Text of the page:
High snow mounds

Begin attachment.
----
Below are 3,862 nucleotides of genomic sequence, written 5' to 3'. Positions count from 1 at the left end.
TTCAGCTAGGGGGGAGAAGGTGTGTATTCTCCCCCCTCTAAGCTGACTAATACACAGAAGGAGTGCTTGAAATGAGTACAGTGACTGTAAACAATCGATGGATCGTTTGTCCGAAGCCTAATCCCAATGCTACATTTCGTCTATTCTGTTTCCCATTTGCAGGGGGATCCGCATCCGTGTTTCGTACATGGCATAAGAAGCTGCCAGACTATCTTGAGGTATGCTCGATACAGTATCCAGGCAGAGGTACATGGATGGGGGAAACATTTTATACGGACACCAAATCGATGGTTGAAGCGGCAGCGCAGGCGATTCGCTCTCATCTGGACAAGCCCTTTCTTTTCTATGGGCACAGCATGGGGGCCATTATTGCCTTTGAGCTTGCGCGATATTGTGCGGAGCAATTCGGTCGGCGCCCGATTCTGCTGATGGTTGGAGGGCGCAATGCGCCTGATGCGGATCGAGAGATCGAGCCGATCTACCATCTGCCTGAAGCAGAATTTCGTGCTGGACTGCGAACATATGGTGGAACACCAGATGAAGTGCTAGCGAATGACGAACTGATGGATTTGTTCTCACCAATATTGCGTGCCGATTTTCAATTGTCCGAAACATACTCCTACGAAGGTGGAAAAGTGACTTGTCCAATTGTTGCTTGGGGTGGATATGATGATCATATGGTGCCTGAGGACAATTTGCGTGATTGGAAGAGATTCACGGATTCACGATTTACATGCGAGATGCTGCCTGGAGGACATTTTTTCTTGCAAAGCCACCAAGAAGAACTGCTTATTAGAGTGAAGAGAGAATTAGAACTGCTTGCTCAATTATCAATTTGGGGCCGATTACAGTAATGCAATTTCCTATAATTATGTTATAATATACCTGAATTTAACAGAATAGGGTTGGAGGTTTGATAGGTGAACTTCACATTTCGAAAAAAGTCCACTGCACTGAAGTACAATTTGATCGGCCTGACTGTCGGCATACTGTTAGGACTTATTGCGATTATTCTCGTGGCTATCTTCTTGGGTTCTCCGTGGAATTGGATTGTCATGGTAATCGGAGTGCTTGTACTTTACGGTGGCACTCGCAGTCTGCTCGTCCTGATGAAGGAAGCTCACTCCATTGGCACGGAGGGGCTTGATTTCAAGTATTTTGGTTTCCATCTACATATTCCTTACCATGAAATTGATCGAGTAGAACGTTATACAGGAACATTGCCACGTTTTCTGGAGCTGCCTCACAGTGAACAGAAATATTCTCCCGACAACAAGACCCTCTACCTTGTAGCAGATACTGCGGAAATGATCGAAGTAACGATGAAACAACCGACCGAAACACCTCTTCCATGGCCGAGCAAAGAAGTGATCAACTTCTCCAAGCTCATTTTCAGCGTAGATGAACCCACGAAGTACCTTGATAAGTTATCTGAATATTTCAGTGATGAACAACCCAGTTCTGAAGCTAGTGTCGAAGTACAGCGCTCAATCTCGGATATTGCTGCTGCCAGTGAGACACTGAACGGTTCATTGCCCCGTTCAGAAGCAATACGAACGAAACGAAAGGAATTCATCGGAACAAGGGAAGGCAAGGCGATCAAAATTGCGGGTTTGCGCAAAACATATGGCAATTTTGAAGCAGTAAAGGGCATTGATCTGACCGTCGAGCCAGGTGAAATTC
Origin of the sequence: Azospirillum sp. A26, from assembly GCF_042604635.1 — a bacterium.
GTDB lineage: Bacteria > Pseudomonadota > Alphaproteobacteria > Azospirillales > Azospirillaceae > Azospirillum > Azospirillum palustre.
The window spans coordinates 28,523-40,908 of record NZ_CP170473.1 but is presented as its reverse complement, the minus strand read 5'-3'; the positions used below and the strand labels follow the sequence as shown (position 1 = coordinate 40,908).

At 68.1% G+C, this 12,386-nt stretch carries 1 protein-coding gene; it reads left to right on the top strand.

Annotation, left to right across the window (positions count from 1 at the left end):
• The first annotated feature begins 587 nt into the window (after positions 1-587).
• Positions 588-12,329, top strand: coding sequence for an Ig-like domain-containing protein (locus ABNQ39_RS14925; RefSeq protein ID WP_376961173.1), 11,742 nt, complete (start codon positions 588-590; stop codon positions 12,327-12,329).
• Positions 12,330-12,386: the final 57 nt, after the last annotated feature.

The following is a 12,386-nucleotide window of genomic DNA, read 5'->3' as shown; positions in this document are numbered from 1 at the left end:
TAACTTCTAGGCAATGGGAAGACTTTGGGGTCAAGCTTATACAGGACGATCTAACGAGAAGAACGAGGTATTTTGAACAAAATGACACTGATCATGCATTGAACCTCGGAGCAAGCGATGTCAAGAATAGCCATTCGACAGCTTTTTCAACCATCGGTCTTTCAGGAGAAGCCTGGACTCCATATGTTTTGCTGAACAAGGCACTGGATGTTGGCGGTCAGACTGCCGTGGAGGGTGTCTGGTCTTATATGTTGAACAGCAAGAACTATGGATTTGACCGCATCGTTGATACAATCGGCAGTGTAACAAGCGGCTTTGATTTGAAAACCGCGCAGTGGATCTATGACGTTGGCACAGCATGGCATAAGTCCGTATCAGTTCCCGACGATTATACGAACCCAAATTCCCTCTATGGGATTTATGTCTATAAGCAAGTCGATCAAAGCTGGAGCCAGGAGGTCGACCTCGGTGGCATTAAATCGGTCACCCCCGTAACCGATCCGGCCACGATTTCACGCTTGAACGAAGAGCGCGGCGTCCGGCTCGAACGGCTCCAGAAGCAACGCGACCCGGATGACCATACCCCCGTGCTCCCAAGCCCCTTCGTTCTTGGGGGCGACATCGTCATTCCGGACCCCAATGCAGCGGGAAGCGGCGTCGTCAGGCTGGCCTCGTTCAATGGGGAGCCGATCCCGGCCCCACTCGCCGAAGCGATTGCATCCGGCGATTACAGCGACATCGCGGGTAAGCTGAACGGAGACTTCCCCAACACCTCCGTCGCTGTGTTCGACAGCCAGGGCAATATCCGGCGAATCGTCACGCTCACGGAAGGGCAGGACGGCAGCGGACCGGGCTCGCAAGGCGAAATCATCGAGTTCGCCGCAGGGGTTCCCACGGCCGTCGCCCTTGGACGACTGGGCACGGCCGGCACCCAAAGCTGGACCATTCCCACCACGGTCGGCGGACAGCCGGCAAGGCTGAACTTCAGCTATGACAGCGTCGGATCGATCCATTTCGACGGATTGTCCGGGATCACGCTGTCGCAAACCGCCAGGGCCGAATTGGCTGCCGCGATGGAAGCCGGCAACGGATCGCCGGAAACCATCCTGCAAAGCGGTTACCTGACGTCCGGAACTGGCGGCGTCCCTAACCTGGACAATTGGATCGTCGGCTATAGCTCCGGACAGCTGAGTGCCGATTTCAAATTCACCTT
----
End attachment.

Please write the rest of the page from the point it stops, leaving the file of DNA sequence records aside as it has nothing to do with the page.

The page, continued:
Listen Kees Bovée: “Now it was going nicely with the wind behind me and the turbo on. The trouble was that there were mounds of snow lying on the track here and there, that I noticed too late. With a speed of about 25 kilometres an hour you went into them and flopped down on the ice or in the snow like a hit duck. I could feel that in the meantime my knees had become very raw from falling down and that I had large grazes on my elbows.” Henk Gemser: “There was no desire whatsoever to get up again. You were deadbeat and really at the end of your tether. Well, what did we do then? Then we kicked each other with the point of our skates to get up again. There was no form of diplomacy whatsoever left in those discussions. You swore like hell at each other. You literally swore each other back on to the skates and then you went on again.” George Schweigmann: “We passed under a concrete bridge and then we saw that everything was clogged up with snow. We had to wade through at least one metre of thick snow. And it was still some twelve kilometres to Leeuwarden. Only by taking high steps through the snow, we managed to go further, skating was out of the question. Then a group of women came heading towards us and they said: “We’ve just come back and have helped a whole group of skaters on their way”. “Well”, we said, “you can help us too”. Then they gave us each an arm to lean on. Well, that’s fantastic of course! That made it much easier, because they stood in the snow with heavy shoes on, and we stood on wobbling knives. We didn’t dare to take them off, because if you take your skates off after all those hours, your feet get swollen and you’ll never get your skates back on again. Chatting away happily and leaning on the women’s arms, we stumbled on through the snow towards Oudkerk.” Photo: RP, winner of the tour, skates past Dokkum when it’s still light. Most tour skaters pass here in the dark.